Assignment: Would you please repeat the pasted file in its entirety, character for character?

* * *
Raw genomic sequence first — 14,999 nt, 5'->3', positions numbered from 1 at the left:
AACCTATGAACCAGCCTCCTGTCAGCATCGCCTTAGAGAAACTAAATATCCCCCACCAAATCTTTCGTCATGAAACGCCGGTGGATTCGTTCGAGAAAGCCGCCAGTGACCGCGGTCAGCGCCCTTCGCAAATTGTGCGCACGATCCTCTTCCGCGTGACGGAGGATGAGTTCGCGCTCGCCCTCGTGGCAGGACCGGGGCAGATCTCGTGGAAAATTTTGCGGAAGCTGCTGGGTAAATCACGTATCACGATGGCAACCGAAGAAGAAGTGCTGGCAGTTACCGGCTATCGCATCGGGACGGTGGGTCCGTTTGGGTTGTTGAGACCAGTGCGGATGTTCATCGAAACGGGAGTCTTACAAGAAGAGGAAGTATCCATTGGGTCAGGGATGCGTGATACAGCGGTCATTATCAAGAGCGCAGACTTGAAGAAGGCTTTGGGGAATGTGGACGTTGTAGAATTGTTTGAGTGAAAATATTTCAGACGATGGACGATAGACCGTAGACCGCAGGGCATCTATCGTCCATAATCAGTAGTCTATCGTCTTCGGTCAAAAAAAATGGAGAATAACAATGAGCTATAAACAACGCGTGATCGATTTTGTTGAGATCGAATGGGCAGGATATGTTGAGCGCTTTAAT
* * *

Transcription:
Raw genomic sequence first — 14,999 nt, 5'->3', positions numbered from 1 at the left:
AACCTATGAACCAGCCTCCTGTCAGCATCGCCTTAGAGAAACTAAATATCCCCCACCAAATCTTTCGTCATGAAACGCCGGTGGATTCGTTCGAGAAAGCCGCCAGTGACCGCGGTCAGCGCCCTTCGCAAATTGTGCGCACGATCCTCTTCCGCGTGACGGAGGATGAGTTCGCGCTCGCCCTCGTGGCAGGACCGGGGCAGATCTCGTGGAAAATTTTGCGGAAGCTGCTGGGTAAATCACGTATCACGATGGCAACCGAAGAAGAAGTGCTGGCAGTTACCGGCTATCGCATCGGGACGGTGGGTCCGTTTGGGTTGTTGAGACCAGTGCGGATGTTCATCGAAACGGGAGTCTTACAAGAAGAGGAAGTATCCATTGGGTCAGGGATGCGTGATACAGCGGTCATTATCAAGAGCGCAGACTTGAAGAAGGCTTTGGGGAATGTGGACGTTGTAGAATTGTTTGAGTGAAAATATTTCAGACGATGGACGATAGACCGTAGACCGCAGGGCATCTATCGTCCATAATCAGTAGTCTATCGTCTTCGGTCAAAAAAAATGGAGAATAACAATGAGCTATAAACAACGCGTGATCGATTTTGTTGAGATCGAATGGGCAGGATATGTTGAGCGCTTTAAT